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Pepperoncini Nutrition

author image Nicki Wolf
Nicki Wolf has been writing health and human interest articles since 1986. Her work has been published at various cooking and nutrition websites. Wolf has an extensive background in medical/nutrition writing and online content development in the nonprofit arena. She graduated with a Bachelor of Arts in English from Temple University.
Pepperoncini Nutrition
Stuffed pepperoncini in a dish. Photo Credit Oliver Hoffmann/iStock/Getty Images

Pepperoncini, also called Tuscan peppers, golden Greek peppers and sweet Italian peppers, are a small, sweet variety of pepper, although they do impart a hint of spiciness. These 2- to 3-inch-long vegetables often find use as a pickled pepper, and you can purchase them fresh or jarred in grocery stores.

Calories and Macronutrients

A three-pepper serving of pepperoncini contains 5 calories. When making these peppers part of your meal plan, be sure to limit the total calories per meal to 300 to 600, depending on your calorie needs. Pepperoncini does not contribute fat to your diet, nor does it contain protein. Your should include 46 to 56g of protein in your daily meal plan, so be sure to incorporate this macronutrient into your diet -- consider serving pepperoncini with chicken or beef. Three pepperoncini contain 1g of carbohydrates. To adequately meet your energy needs, supplement your meal plan to ingest 130g of carbohydrates daily.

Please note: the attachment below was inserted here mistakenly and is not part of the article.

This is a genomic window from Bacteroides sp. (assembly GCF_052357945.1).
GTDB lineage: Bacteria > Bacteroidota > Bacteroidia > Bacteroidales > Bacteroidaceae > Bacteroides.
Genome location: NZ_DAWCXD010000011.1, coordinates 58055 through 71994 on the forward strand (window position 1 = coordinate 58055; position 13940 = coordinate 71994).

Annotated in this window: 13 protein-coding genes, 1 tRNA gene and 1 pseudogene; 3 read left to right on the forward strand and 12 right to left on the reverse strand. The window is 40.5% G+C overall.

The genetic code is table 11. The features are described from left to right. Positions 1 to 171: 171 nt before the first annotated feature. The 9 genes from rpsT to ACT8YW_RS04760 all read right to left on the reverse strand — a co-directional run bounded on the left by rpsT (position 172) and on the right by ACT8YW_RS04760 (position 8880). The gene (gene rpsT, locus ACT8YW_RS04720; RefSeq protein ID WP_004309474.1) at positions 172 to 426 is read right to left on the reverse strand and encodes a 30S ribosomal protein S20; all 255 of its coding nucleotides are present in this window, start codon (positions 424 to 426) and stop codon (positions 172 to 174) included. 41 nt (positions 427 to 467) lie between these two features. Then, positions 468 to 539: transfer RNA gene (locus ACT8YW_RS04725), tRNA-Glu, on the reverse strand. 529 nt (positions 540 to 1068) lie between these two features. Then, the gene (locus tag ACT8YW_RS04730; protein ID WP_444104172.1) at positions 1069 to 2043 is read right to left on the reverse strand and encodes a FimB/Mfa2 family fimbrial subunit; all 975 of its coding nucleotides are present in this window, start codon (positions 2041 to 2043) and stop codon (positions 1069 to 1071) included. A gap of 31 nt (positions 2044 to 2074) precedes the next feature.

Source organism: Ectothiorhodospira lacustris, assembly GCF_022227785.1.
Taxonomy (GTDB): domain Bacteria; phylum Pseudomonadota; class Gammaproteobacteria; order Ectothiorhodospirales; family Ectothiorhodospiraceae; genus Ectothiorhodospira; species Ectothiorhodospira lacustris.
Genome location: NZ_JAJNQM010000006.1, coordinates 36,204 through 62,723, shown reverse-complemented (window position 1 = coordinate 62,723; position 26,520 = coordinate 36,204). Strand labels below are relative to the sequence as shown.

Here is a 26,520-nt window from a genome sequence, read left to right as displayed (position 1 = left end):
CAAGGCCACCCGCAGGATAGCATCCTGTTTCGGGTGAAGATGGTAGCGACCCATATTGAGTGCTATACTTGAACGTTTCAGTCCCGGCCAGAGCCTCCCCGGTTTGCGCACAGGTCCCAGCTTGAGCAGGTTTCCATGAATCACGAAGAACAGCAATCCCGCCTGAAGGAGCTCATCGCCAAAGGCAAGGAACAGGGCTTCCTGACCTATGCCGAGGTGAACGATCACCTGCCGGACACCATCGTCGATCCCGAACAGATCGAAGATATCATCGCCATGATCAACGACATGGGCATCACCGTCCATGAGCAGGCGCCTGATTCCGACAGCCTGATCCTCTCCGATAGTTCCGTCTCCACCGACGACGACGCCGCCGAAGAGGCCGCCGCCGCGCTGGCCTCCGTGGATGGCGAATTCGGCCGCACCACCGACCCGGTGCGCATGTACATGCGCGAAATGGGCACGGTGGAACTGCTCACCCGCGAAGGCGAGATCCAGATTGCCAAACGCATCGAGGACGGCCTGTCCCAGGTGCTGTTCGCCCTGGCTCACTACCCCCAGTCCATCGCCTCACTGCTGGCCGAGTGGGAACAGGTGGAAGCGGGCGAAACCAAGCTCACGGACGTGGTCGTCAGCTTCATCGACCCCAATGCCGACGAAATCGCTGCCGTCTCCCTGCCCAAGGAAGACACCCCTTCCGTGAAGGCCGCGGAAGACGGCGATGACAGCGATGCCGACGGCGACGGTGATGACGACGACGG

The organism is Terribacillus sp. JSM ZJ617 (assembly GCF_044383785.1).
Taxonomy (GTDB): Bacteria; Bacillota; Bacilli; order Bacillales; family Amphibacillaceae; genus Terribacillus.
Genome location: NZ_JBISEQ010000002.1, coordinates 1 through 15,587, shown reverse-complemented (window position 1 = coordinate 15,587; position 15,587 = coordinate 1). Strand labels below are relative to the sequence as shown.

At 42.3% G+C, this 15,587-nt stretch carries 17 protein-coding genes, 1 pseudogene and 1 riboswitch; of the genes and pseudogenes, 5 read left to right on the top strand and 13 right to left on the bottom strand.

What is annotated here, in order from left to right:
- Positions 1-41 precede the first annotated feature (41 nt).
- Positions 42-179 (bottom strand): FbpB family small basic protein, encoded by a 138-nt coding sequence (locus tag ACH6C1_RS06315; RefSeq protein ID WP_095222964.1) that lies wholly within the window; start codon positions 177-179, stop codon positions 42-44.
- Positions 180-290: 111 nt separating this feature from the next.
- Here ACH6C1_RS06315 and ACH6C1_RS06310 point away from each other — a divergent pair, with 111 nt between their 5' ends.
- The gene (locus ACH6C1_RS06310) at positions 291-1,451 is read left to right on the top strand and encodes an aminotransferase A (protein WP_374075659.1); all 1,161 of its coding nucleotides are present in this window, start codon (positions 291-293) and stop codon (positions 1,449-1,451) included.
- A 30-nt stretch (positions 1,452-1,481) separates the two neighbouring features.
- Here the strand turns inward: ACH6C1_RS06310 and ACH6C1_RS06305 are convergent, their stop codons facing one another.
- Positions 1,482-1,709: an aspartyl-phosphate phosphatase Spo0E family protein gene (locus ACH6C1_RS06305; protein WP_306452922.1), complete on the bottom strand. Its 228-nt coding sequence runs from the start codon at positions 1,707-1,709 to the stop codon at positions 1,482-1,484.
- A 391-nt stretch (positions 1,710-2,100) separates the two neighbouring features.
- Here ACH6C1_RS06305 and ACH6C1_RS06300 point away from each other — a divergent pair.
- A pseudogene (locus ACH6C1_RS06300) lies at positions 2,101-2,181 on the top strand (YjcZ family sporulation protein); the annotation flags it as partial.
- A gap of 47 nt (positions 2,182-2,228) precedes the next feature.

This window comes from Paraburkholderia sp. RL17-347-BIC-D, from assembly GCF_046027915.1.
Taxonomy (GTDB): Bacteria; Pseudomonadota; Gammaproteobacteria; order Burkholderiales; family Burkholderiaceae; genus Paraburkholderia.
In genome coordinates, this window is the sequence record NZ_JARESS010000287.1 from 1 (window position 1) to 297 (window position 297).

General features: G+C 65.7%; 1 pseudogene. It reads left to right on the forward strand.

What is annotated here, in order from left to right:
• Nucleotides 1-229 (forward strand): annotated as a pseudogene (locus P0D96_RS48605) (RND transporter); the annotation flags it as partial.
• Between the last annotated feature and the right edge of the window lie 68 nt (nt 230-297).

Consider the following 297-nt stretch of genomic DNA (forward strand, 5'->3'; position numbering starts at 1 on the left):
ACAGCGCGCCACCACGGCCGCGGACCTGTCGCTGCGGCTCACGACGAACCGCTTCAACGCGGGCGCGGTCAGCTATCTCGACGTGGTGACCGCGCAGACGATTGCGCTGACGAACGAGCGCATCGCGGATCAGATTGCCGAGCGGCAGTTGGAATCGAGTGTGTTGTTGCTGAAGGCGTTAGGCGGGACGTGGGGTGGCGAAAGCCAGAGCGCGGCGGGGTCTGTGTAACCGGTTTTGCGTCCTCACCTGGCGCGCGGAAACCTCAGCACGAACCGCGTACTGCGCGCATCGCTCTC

Consuming a serving of pepperoncini provides you with 4 percent of the daily recommended intake of vitamin C. This vitamin, most commonly known for its role in preventing the common cold, helps prevent cell damage. Note that cooking may diminish vitamin C content, so for the highest levels of vitamin C, eat pepperoncini raw. One serving of pepperoncini also offers 2 percent of the vitamin A you need each day. This vitamin helps maintain your eyesight and improve night vision, as well as influencing the health of your skin and teeth. A review published in the December 2010 "Cochrane Database of Systematic Reviews" notes that vitamin A fed to children may reduce their risk of developing measles and diarrhea -- consider adding pepperoncini to your children's diet to help them get more vitamin A.


Pepperoncini's vitamin C content helps your body absorb iron, which is useful considering a serving of pepperoncini also contributes 2 percent of the iron you need each day. This essential mineral helps regulate cell growth and oxygen delivery throughout your body. The World Health Organization reports that iron deficiency is the most common nutritional deficiency worldwide. Not getting enough iron in your diet may result in fatigue and increased risk of infections.


Three pepperoncini contributes 1g of fiber to your diet. Fiber, a type of carbohydrate, may reduce your chances of developing constipation, as well as more serious medical conditions such as diabetes and heart disease. Your daily meal plan should include 20g of fiber or more -- Harvard School of Public Health reports that most Americans consume only 15g.


Jarred pepperoncini can contain moderately high levels of sodium -- 360 to 390mg per serving. The American Heart Association recommends limiting sodium consumption to 1,500mg per day, although research presented at the American Society of Nephrology’s 2010 Annual Meeting and Scientific Exhibition warns too little salt in the diet may present problems, as well. Older adults may face an increased risk of bone fracture if their diets do not include enough sodium.

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